As you apply reflexology techniques, take note of which reflex areas give the best results. You may find a particular combination of reflex areas that works best for you or your clients. If you find that work on a specific part of the hand feels good, give extra time there.


In the vast majority of health concerns, stress plays a contributory role. Reflexology provides a safe and effective method of general stress control, as well as a means of easing the impact of stress on specific parts of the body. For general stress reduction, work on the solar plexus and the adrenal gland reflex areas, applying the technique for longer periods of time until you achieve relief.

Working the Hands

When working the solar plexus reflex, enhance the effect by pressing and holding the pressure in place for a few seconds.

Clasp the client’s wrist with your right hand to keep the hand steady. Pinch the webbing between thumb and fingers, pressing repeatedly on the adrenal gland reflex area with the tip of the index finger (Image 3).

To find the solar plexus reflex area, straighten the fingers of the right hand. Place the tip of your left index finger in the center of the fleshy palm, midway along the long bone below the thumb. Press repeatedly (Image 4).

Back and Neck Pain

It is best to apply this technique to a broad portion of the relevant reflex area. To work the spine reflex area, make a series of passes to one side of the reflex area, followed by one down the center, and then one slightly to either side.

To relieve tension in the neck, hold the thumb steady below the first joint with the holding hand, then apply a side-to-side movement at the joint. Move the thumb several times, then repeat the action on each finger (Image 5).

Thumb-walk down the side of the index finger through the neck reflex area. Make several passes over each joint, then reposition and repeat on each finger in turn (Image 6).

Hold the hand in place and thumb-walk up the spine reflex area, making several passes over a broad area of the thumb. Reposition the walking thumb as necessary (Image 7).

Hold the fingers to steady the hand and apply the multiple finger-walking technique to the back of the hand. Cover the entire area with successive passes (Image 8).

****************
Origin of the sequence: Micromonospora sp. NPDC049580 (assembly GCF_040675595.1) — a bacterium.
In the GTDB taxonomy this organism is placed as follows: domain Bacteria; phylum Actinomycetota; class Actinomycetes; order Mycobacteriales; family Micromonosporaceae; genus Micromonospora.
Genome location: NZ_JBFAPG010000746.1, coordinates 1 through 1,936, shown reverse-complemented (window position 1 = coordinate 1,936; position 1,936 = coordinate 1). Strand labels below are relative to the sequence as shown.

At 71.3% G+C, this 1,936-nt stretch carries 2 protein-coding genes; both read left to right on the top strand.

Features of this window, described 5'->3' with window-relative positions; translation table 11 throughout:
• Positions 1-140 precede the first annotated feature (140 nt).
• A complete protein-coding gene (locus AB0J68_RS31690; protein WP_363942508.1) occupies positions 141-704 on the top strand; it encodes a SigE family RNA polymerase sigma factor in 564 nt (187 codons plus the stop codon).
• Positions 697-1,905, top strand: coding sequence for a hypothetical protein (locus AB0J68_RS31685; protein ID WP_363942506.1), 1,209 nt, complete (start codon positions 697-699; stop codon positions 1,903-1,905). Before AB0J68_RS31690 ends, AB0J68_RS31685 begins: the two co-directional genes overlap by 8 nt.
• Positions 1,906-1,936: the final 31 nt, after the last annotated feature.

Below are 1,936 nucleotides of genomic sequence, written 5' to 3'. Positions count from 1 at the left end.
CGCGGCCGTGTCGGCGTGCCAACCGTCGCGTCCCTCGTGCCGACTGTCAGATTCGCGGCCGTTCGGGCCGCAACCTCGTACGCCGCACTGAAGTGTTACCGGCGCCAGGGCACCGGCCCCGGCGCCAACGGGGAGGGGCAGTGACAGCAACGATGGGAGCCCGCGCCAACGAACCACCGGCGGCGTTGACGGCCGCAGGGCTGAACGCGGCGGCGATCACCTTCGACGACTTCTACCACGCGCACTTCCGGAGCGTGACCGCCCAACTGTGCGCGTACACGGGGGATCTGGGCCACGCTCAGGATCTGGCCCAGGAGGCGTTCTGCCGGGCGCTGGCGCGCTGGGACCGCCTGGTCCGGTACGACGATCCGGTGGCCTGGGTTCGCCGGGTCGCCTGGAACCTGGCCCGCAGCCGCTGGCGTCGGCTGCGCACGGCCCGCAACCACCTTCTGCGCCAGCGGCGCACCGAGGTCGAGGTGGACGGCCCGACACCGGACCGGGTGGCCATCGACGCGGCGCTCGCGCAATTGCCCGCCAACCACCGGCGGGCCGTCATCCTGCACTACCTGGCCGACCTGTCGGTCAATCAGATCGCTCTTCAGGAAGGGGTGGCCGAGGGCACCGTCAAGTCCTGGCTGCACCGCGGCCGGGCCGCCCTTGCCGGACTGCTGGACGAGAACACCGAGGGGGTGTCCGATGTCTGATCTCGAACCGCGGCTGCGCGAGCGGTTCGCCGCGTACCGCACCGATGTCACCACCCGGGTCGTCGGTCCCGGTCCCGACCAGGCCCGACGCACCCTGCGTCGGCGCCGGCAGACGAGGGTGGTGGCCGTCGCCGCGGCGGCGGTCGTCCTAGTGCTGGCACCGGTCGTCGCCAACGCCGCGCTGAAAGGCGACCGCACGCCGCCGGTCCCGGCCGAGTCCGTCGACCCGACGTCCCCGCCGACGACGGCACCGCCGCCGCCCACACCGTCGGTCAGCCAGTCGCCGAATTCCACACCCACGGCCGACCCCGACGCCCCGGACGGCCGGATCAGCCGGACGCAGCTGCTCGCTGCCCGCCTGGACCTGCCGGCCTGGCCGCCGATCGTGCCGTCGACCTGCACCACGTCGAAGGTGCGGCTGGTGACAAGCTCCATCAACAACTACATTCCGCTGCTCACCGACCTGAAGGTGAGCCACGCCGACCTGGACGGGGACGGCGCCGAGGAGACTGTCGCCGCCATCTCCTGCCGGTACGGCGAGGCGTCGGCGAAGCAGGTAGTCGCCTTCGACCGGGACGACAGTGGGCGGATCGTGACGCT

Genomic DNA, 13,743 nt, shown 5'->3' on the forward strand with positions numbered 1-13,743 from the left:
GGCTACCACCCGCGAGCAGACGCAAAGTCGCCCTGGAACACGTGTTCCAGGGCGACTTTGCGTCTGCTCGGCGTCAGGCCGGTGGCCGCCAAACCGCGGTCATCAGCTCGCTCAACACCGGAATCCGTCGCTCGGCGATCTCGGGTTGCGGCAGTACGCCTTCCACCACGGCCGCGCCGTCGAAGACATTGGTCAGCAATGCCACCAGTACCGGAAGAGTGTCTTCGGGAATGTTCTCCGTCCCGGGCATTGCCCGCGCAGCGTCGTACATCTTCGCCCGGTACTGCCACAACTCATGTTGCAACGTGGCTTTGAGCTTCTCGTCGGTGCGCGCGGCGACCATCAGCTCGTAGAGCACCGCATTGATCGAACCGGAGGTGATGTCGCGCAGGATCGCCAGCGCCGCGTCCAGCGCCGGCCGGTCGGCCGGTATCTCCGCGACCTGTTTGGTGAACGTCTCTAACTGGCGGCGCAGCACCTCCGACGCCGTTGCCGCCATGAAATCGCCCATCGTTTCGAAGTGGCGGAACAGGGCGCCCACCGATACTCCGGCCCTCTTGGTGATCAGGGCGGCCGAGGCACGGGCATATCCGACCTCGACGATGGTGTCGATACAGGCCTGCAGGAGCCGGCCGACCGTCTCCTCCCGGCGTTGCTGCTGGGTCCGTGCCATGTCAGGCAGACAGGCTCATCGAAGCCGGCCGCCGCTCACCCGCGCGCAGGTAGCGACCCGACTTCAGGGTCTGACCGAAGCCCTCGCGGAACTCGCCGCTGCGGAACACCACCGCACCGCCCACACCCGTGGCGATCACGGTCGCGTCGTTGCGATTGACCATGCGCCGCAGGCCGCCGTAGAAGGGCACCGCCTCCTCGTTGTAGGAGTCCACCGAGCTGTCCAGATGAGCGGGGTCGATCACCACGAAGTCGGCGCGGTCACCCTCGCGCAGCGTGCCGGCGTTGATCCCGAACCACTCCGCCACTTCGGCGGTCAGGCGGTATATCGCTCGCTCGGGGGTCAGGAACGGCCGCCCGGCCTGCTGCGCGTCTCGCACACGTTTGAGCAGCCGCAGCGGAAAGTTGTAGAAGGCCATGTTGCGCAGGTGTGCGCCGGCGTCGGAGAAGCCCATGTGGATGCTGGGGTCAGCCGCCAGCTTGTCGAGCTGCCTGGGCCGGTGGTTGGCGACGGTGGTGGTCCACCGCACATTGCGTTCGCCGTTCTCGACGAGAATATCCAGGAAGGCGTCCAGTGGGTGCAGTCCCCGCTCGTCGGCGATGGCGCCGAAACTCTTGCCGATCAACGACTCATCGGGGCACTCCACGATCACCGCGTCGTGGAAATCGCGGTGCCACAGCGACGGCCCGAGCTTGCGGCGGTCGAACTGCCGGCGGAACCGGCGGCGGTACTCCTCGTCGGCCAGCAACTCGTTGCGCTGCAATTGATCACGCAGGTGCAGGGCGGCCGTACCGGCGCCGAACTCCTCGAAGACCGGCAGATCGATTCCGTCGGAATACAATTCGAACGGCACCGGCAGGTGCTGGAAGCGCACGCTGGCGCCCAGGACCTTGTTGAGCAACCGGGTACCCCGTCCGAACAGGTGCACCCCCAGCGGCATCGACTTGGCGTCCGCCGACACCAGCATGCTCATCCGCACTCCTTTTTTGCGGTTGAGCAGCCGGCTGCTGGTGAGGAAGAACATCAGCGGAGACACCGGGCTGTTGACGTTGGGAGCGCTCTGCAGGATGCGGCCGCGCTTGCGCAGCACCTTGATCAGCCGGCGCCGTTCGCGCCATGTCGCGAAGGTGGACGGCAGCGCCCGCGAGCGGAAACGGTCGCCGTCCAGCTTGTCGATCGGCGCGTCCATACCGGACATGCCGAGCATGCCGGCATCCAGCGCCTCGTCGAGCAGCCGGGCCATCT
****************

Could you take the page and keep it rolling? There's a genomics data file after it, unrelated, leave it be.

Carpal Tunnel Syndrome

Carpal tunnel syndrome is a repetitive strain injury resulting from compression of the median nerve at the wrist. Symptoms include pain, numbness, and tingling in the fingers, hands, and forearms. In some cases, the condition is associated with occupations that involve repetitive hand movements, such as keyboarding. The following techniques will help relax the hand and may reduce the symptoms.

Working the hands

Before you begin work, review with the client which directions of movement or parts of the hand are particularly sensitive.

Pull gently on the thumb with one hand, while stretching the hand back with the other (Image 9).

Thumb-walk lightly between the heels of the hand—the impacted median nerve is in the area between the two heels of the hand (Image 10).

Holding the hand as shown, press down with the fingers while pushing up with the thumb (Image 11).


Arthritis is a painful condition involving inflammation of the joints. Since arthritis affects the whole body, aim to work the whole hand and encourage a better range of motion. Work the kidney reflex area to help eliminate waste products from the body, and the adrenal gland reflex areas to help fight inflammation, a characteristic of arthritis. Targeting the solar plexus reflex area can relieve tension, which is a contributory factor in arthritis.

Working the Hands

When working on someone with arthritic hands, be gentle and ensure that you work within the client’s comfort zone.

To encourage better flexibility, grasp the index finger and pull gently. Repeat on each digit on both hands (Image 12).

Gently squeeze the base of the finger and repeat along the entire length of the finger. Repeat on each digit (Image 13).

Apply the finger side-to-side movement to the joints of each finger and thumb, being careful not to use too much force (Image 14).

For a calming effect, thumb-walk lightly throughout the solar plexus reflex area, making several successive passes (Image 15).

From easing backache to boosting low energy to easing the pain in arthritic hands, reflexology can be applied for a host of different conditions, both for client and therapist.

 This feature (and accompanying artwork) is adapted from Hand Reflexology by Barbara and Kevin Kunz (New York: DK Publishing, 2006), reprinted with permission of DK Publishing. All rights reserved.